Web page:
Photographer Kristin Perers

Once upon a time I was the girl who got paid to sit on an M&S sofa smiling like a goon. (Don’t bother Googling it – you won’t find me – PHEW!). This was one of the giddy heights of my modelling career, that and becoming the face of Müller Light yoghurt. A bit of modelling allowed me to do work experience on magazines for free and assist the top interior stylists in the industry.

One day I found myself sitting in a bath full of bubbles artfully styled by Kristin Perers.  From my vantage point I observed how she could make even a dodgy high street bathroom set look amazing. She had the best southern drawl, drove a vintage Mercedes and could style like no one else. I knew I just had to assist her.

Fast forward 16+ years and now I’m a stylist and she’s a photographer for the likes of Vogue, House & Garden and Sunday Times Style.  She also finds time to run styling workshops from her Columbia Road studio, write a blog championing women over 50 and (after doing up the vicarage that she shares with her husband), rennovate a house in Suffolk.

Talk to me about your interesting career. You actually first started out in fashion first?

I grew up in small town Florida where I made up for the limited horizons by developing a very rich fantasy life. As a young girl I also learned to sew and I would design and assemble the most outrageous getups, my own take on the things I saw in my mother’s copy of Glamour or Vogue. It was all sort of a dress rehearsal for that ‘someday’ when I knew I would be out of there and I would be living a life as a grown-up.

What then prompted the move into interior styling?
As soon as I could I moved to NYC where I studied fashion design and went on to work as a designer. When I got married I moved with him back to London although to begin with I continued the transatlantic commute. When we started a family my focus changed. At the time we had we also moved into a house that needed a lot of attention and I kept a scrapbook of the renovation and this became the basis of my proposal for my first book the Seasonal Home.

What is/was your niche or particular style in that world?
My motto is “Make it yourself”! I love homemade, handmade and ingenious (i.e. cheap) ways of solving problems.

What were some of your favourite styling jobs?
Working with Sarah Maingot and Jenny Zarins as a stylist for Toast certainly took me to some far flung corners of the globe in Argentina, Chile, Greece, Sri Lanka and working on the catalogue I learned so much about improvising with what you found on location.

How did your fashion and interior styling roots influence your home now?
From a technical point of view I learned the importance of keeping a neutral base that can shift as the light and environment changes. That way it’s all about layering the textures & the colour palette.

Decorating a working vicarage is like doing up a rental property, you can’t totally gut the place. How did you go about personalising the house?
Ah! Good question. I found the vicarage a fascinating challenge in that it’s not yours and you don’t know how long your going to be there. It is also a hybrid between a public and private building. This made me think in a more careful way about which aspects of the house it would be worth upgrading and which could be adapted.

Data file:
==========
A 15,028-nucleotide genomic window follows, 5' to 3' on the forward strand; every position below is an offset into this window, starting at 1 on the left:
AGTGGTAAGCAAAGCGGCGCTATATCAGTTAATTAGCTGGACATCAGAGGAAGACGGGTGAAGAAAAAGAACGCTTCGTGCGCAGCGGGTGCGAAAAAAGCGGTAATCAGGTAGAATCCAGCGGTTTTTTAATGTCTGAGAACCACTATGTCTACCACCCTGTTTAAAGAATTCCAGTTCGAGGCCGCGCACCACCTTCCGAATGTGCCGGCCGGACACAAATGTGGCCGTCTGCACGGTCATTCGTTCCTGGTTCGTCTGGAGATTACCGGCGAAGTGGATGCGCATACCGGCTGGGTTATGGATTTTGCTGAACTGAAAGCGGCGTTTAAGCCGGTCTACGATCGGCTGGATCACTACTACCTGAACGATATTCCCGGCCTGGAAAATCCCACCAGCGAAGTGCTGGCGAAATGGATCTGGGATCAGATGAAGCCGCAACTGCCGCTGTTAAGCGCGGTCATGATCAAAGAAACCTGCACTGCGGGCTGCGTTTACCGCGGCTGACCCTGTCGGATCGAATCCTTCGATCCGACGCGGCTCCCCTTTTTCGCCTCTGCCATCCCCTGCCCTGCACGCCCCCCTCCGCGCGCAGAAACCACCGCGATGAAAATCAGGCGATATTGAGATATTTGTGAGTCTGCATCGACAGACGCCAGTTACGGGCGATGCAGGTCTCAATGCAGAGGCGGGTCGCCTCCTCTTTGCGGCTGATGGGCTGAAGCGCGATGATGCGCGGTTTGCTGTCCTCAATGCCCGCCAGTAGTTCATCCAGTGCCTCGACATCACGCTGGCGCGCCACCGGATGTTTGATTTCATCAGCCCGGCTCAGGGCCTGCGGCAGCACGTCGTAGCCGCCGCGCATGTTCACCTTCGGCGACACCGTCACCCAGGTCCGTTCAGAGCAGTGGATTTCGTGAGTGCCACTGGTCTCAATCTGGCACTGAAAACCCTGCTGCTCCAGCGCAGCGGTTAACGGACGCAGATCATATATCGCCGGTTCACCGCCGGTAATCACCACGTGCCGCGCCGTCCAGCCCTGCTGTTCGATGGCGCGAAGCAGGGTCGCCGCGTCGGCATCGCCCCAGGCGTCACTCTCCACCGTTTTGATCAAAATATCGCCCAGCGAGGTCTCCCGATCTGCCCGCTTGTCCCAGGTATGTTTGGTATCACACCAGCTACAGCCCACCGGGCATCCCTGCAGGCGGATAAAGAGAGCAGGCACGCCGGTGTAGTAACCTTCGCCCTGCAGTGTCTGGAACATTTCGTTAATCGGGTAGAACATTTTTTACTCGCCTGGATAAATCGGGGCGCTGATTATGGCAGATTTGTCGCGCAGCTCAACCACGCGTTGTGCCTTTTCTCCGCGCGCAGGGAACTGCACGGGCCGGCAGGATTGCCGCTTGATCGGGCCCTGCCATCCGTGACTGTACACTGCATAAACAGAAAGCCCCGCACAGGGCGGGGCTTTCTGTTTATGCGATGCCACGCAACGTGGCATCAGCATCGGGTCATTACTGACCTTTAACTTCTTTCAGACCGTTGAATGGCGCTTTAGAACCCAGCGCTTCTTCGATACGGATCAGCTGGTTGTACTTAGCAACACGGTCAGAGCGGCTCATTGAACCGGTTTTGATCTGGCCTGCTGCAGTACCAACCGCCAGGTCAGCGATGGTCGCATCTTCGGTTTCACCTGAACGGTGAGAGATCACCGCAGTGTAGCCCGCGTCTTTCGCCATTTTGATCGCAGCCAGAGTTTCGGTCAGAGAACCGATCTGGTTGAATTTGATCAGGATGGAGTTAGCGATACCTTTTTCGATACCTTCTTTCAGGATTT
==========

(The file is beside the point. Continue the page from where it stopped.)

Life must be full of entertainment at your home. Tell us how you like to decorate your table?
I like to decorate it easily and quickly. I have piles of washed linen in soft colours that I start with (I stopped ironing years ago and love the natural texture when they are hung dry), beeswax candles (the smell is so lovely and wont overtake what you are serving), cuttings from the garden (I’ve started a ‘spring walk’ to supply the church with posies). China is one of the things I’ve been able to bring over from America, my Grandmother’s Spode, plate by plate its come back to England, mixed with some pieces from my-mother-in-law.

Shooting ‘Round to Ours’ by Jackson & Levine (Supper club creators Laura Jackson and Alice Levine’s new cookbook come party planning bible) got me thinking about styles of entertaining, some of it was shot at the vicarage so I got the rare treat of seeing my home dressed up for someone else’s event. It’s inspired me to do more entertaining this summer.

Why did you decide to move into photography?

At first it was because I wanted to stretch myself. I’ve been freelance now for almost 30 years – since I came to the UK – and as a freelancer you are not on a natural career trajectory. Nobody is going to give you a promotion or a raise so you have to dig up your own challenges.

Tell me a little about the courses you run in your studio. Why? 
Although I love the opportunity to connect that comes with social media, I also know how we need the human contact too, how that’s part of the creative process. So a big inspiration for me is the possibility of reciprocal learning – inspiring and getting inspired. It’s good to be visible to each other and not just a twitter handle or profile picture.

As to courses, I am collaborating with Aesme Flowers on an amazing workshop in June. I think they are most talented florists  – very modern Constance Spry!

Below is Kristin’s latest interior project in Suffolk. For all the interior, food and styling inspiration you could wish for, have a scroll through Kristin’s Instagram here.

 Round to Ours is out now.